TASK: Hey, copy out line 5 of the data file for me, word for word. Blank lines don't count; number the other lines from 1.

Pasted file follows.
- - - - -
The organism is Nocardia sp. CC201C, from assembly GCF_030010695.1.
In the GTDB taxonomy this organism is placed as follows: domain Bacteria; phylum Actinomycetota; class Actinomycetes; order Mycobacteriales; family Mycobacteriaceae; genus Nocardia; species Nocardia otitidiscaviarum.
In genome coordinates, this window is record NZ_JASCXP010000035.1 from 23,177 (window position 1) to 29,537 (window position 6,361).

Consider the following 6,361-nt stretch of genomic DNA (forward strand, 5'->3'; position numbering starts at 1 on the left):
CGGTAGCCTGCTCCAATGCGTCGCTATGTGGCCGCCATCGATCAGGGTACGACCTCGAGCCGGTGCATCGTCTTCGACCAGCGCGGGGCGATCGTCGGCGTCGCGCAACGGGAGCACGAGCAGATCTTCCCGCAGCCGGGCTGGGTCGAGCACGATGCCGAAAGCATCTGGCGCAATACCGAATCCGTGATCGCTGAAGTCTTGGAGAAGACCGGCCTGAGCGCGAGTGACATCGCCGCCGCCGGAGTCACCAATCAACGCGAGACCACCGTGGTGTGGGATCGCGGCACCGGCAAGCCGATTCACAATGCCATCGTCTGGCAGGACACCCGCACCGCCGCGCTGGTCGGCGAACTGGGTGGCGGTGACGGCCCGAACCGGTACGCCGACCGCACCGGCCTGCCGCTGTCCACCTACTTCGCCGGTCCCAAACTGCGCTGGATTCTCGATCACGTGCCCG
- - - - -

CGGTAGCCTGCTCCAATGCGTCGCTATGTGGCCGCCATCGATCAGGGTACGACCTCGAGCCGGTGCATCGTCTTCGACCAGCGCGGGGCGATCGTCGGCGTCGCGCAACGGGAGCACGAGCAGATCTTCCCGCAGCCGGGCTGGGTCGAGCACGATGCCGAAAGCATCTGGCGCAATACCGAATCCGTGATCGCTGAAGTCTTGGAGAAGACCGGCCTGAGCGCGAGTGACATCGCCGCCGCCGGAGTCACCAATCAACGCGAGACCACCGTGGTGTGGGATCGCGGCACCGGCAAGCCGATTCACAATGCCATCGTCTGGCAGGACACCCGCACCGCCGCGCTGGTCGGCGAACTGGGTGGCGGTGACGGCCCGAACCGGTACGCCGACCGCACCGGCCTGCCGCTGTCCACCTACTTCGCCGGTCCCAAACTGCGCTGGATTCTCGATCACGTGCCCG